How To Quit Heroin

The Opiate Detox Guide

Opiates like heroin light up the addiction center in your brain like it’s a Christmas tree. There’s little debate that heroin is the most addictive drug in history. The men and women who want to quit, typically need motivation and a clear path to achieve a successful outcome. In the end, kicking heroin means you’ll need science, not willpower to right this ship.

Why you should quit

There are many reasons not to use heroin; the virus, physical dependence, addiction and overdose are enough to persuade most to stay away. But if you are already addicted than you know that normal pleasures have lost their appeal and your desire for such things as saving money, buying new clothes, and romantic intimacy are now unable to compete with heroin. Moreover…the cost of using heroin is often paid in human lives and chances are good that your life will be cut short by one or more of six causes: heroin overdose, liver disease, cardiovascular diseases, cancer, accidents and homicide.

What causes dope-sickness?

Opiate use suppresses the hypothalamus, the pituitary gland, and the locus coeruleus. These areas cause the vast majority of opiate effects. When an opiate drug like heroin is discontinued, these previously suppressed areas begin working at levels way above normal, i.e. they become hyperactive. As a matter of fact, these three areas in a hyperactive state account for nearly all of the physical aftereffects attributed to opiate withdrawal, with the exception of diarrhea.

Telltale signs of opiate withdrawal

  1. Large Pupils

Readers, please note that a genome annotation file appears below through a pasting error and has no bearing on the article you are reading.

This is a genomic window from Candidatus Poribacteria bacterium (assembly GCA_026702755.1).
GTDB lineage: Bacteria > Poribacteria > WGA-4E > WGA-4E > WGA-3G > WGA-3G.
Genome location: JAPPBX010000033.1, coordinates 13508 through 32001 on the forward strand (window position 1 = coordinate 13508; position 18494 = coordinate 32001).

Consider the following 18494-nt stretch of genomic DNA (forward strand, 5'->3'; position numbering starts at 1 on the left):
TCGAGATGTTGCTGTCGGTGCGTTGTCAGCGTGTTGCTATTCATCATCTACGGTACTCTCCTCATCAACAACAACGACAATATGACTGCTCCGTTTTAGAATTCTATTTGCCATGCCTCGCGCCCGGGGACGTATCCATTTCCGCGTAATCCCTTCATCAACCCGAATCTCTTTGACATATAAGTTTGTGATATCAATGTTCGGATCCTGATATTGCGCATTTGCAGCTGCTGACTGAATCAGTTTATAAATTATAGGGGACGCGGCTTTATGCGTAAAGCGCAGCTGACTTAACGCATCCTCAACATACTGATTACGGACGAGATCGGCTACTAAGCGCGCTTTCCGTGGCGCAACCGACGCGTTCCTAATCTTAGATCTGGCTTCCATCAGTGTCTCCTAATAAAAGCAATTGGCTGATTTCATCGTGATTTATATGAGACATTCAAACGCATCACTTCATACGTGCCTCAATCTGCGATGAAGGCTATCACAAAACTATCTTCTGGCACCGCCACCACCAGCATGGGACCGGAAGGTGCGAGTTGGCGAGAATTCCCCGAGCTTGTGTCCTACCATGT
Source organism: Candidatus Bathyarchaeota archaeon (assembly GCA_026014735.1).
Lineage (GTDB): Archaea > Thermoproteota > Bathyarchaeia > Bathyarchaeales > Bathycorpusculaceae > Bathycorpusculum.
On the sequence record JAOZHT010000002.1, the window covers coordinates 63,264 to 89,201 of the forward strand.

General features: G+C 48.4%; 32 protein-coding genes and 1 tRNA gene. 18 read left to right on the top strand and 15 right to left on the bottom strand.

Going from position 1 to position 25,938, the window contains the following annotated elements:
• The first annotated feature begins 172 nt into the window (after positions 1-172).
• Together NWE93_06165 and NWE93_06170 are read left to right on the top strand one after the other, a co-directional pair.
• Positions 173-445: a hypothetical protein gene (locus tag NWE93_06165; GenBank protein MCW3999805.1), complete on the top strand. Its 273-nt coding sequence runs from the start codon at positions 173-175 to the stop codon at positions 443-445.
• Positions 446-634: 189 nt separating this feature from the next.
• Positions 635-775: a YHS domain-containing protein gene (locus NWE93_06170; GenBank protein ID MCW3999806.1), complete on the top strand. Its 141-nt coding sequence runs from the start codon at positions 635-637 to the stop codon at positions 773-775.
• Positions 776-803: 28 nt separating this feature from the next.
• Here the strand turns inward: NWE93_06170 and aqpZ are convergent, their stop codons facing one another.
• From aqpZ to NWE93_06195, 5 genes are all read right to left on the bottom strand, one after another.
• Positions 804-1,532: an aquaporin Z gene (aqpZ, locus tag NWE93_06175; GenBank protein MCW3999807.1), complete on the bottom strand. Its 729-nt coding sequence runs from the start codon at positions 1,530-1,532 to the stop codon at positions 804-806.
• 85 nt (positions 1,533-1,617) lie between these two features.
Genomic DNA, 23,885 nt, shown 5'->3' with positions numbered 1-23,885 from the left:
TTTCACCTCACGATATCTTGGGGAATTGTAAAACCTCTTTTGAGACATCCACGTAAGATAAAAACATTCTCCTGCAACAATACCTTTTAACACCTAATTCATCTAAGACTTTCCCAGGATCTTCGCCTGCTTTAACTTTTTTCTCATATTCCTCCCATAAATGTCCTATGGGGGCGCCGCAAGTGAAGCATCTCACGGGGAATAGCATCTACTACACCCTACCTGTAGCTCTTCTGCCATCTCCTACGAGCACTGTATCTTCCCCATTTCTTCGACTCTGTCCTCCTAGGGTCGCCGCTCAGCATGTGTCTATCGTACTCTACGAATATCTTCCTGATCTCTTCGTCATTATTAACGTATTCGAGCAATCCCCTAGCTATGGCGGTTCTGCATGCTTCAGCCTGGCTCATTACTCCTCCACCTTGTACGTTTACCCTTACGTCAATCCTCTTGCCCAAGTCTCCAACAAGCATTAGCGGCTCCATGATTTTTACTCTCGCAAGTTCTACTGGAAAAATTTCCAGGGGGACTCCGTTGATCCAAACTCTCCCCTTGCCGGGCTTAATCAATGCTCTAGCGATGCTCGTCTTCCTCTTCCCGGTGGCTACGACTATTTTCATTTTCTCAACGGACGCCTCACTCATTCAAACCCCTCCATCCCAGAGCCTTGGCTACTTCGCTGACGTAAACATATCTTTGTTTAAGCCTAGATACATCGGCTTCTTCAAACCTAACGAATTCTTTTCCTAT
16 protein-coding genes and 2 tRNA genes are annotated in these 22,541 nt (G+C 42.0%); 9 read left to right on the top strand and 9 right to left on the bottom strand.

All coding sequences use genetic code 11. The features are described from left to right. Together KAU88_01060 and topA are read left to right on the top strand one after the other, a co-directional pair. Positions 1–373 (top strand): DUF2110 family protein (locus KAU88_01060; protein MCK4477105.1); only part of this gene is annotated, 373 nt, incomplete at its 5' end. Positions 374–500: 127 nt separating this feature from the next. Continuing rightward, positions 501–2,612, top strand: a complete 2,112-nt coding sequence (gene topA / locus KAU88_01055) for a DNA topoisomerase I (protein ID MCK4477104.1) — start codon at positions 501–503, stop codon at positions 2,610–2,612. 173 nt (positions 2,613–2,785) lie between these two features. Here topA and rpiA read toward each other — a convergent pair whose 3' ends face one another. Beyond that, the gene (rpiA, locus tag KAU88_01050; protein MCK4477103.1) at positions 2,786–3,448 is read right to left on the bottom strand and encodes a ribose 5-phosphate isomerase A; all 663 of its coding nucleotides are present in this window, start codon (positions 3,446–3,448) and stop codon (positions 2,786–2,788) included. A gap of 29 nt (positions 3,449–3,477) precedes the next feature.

2. Runny Nose
  3. Sneezing
  4. Physical pain
  5. Negative Emotional State
  6. Lack of Energy
  7. Diarrhea
  8. Insomnia

How long does opiate withdrawal last?

The evolvement of heroin withdrawal symptoms may vary in intensity and duration but generally the symptoms are somatic. The intensity of heroin withdrawal varies by dosage, frequency and duration of use, and the person’s general health. In addition, a phenomenon known as Read More…

Can you die from opiate withdrawal?

Opiate withdrawal can be miserable, but it’s rarely, if ever, life threatening, especially if the person in question is in good health. However, detoxing cold turkey may complicate an existing medical condition, such as heart problems, COPD, Diabetes, High Blood Pressure or HIV. Read More…

Preparing to quit

The ideal therapeutic plan is to begin detoxification during a period of low external stressors. Of course, that may be hard to do, as heroin addicts, for the most part, lead extremely unstable lives. Another issue is that many heroin addicts are uncertain about quitting. That’s why it’s important to take advantage of the situation the moment someone says they’re ready. In other words, do not wait for the perfect time, because the perfect time may never come.

How to help ease dopesickness